I still remember the day: it was October 31, 2002. I entered a small house in Srinagar extension in Bengaluru. I was introduced to him by my journalist friend Aravinda Navada. We discussed for around 20 minutes. I had no idea about any raga, leave alone Shruti. Prakashji asked my preference for any musical instrument. I told him that since he was a bansuri player, I would prefer the same. He asked me on the first day itself: Are you learning bansuri just for the sake of some tunes? I said I wished to learn it just for the sake of learning. Then he gave me a big bansuri to blow. I did and it made some noise. He told me to start the classes from next Monday.
Then onwards, it was a journey into the world of Hindustani classical music. First, I learned how to blow properly; later, I was taught how to make right kind of sound which should be aligned to a particular frequency of the tanpura. I learnt how to keep the breath without losing the quality of the tone, about the seven basic swaras, the half notes, and the two and a half octaves. My guruji taught me every aspect, wrote homework in my notebook (which I still use), and gave books to read about various ragas. I had three classes a week during morning hours. For the last four years, I had the privilege of attending early morning classes with him from 5 am to 7 am. Those are the classes which I will cherish for my entire life. Anybody could listen to those mellifluous renderings from 4 am onwards. Though being a professional performer, he never missed initial warm-up exercises for an hour at least.
I could not reach the expected standards of playing bansuri. But his divine character made me to go to him without fail. He was a versatile personality. He was a Fine Artist, a professional carpenter, an avid reader of Kannada literature, a teacher par excellence, and he could assemble a violin. He never wished to read newspapers or watch TV channels. Once, he didn’t even know that the chief ministers were changed thrice! Such was his detachment from worldly affairs. He never missed practise even during major festivals, and allowed us to attend them. Last year, I came to know that September 9 was his birthday, after reaching my office from the music class! My Guruji never aspired for publicity.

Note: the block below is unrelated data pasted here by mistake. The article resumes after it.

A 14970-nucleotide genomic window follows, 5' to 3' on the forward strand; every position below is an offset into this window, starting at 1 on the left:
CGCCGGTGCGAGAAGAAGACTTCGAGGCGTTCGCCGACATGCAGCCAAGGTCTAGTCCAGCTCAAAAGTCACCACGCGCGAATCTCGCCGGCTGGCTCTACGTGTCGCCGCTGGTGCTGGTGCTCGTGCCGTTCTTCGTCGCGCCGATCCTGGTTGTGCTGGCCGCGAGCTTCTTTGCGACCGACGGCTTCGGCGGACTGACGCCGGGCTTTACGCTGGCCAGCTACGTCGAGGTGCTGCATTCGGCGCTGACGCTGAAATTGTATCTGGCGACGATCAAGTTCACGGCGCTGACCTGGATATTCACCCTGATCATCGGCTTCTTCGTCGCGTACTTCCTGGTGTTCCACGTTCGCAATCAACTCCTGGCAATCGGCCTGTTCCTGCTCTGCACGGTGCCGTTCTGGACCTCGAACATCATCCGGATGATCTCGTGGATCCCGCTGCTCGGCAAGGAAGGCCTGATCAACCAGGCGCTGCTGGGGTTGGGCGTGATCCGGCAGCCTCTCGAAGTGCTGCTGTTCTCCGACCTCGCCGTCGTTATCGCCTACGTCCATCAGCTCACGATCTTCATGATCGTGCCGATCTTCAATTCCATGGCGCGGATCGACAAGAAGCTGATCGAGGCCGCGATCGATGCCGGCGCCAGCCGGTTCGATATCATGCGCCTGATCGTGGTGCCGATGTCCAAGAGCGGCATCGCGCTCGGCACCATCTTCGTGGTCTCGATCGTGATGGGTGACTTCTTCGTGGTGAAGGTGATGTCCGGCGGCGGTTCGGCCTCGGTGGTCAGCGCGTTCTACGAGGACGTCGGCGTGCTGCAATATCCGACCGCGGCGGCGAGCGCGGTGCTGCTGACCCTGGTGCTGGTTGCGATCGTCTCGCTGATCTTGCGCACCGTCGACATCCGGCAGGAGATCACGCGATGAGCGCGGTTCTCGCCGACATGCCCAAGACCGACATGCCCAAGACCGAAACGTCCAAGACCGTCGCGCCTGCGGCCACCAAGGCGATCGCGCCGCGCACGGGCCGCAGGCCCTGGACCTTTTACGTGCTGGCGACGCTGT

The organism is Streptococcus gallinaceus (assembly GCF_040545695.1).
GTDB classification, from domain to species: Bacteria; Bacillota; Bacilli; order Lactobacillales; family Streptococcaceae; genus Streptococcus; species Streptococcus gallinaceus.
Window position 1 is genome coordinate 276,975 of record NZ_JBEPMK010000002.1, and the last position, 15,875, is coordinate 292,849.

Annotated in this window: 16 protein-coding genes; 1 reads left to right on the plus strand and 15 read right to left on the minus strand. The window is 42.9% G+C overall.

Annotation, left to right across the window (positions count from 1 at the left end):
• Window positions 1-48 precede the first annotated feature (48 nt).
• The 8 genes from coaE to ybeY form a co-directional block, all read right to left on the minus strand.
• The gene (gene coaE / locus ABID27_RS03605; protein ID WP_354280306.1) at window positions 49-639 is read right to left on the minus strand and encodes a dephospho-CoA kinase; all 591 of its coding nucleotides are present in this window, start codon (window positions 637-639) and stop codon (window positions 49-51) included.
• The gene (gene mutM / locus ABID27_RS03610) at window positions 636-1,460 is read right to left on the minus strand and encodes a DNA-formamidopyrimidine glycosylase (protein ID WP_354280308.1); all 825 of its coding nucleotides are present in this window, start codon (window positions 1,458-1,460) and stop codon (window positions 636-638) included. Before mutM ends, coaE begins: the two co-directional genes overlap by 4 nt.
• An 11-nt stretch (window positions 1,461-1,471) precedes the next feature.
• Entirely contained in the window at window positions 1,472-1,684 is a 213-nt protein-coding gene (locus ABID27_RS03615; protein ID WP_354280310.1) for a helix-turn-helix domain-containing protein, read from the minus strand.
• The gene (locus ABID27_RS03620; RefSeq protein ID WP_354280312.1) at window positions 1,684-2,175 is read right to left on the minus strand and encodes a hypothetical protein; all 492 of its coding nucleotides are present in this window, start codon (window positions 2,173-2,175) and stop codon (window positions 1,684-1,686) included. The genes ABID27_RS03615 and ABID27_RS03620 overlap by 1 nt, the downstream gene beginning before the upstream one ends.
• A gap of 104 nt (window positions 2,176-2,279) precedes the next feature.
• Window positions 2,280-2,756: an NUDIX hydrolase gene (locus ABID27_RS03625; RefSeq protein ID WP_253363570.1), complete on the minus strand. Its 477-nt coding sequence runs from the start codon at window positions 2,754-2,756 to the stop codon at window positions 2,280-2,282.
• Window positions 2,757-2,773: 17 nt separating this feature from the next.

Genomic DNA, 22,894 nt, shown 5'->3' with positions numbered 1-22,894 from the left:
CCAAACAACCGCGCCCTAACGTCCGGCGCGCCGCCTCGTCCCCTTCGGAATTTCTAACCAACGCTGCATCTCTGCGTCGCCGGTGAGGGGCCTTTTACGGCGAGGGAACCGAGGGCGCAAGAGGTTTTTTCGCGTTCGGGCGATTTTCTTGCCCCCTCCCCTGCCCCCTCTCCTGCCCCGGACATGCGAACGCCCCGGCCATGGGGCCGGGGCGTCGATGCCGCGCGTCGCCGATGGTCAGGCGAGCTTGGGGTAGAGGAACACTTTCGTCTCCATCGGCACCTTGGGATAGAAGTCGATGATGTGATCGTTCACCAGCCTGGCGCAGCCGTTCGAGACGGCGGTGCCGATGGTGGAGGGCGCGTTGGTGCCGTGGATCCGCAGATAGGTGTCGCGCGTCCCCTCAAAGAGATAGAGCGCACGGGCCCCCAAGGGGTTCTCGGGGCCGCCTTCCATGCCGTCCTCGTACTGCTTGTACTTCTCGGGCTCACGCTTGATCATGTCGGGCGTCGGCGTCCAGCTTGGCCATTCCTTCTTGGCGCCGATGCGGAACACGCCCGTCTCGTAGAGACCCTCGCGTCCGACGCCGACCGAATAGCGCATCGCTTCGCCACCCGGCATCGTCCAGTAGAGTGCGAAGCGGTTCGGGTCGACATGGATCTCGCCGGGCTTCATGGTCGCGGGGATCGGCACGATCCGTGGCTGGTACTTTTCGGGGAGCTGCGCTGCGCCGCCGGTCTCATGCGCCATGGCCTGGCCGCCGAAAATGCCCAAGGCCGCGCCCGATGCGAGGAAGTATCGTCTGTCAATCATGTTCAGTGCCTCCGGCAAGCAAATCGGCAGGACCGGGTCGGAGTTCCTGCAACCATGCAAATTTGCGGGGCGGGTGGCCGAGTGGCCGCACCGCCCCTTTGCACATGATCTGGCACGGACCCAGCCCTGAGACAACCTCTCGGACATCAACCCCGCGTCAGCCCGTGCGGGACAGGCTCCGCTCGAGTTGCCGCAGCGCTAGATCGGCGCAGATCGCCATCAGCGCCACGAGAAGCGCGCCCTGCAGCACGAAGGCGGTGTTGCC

I practised bansuri all these years, though there were frequent breaks as a result of my professional wandering. Despite these discontinuities, my guruji made me to understand the nuances of ragas. After some months, I could recognise some ragas in concerts. It was a great joy. I still wonder how he made me to accomplish this small step, as understanding music after mid-life is a challenge for any person.
My Guruji ran music classes and taught several instruments like Tabla, Keyboard, Sitar, Hawaiian Guitar, Harmonium, Vocal Classical to name a few. He had mastered all these instruments, apart from being the best in bansuri, his first choice. For the fourteen years I saw him, he played with the same bansuri, which was gifted to him by a bansuri maker in Delhi. Having grown up with bansuri (and making bansuri himself), my Guruji was deeply immersed in the sea of music.
I must admit here that my personality traits changed a lot after coming under his divine musical influence. I developed a lot of patience and stopped responding violently and instantly. Bansuri practice made me calmer. Whenever I was mentally down, consoled me and made me forget the bad and look for the good. His meticulous schedule, his thoughtful renderings, his calm approach towards any crisis, his friendly nature influenced me deeply. He changed the course of my life towards musical Dhyana. If any good thing is done by me, it is purely out of his guidance and blessings. All the sins are my original traits.
I must inform you that he was younger to me by four years, but he was the most respectful personality beyond his age. His life came to an end just after his 49th birthday. But he was the embodiment of a yogi. It is not just me, but hundreds of his students had the chance to learn from him. His classes, jokes from his pan-stained mouth, his innocence, his learning curve, his zeal for a good life – all are etched in our hearts for ever.
For me, he was the first and only guru, and I lost him forever. I wish to be reborn and join his classes again; I wish to gently slide the door once more and sit in front of him; I wish he starts his alaap in Ahir Bhairav; I wish it goes on for an hour and then there is dawn, with birds chirping outside; I wish to see him take me into that endless sea of music.
I wish I am his pupil forever.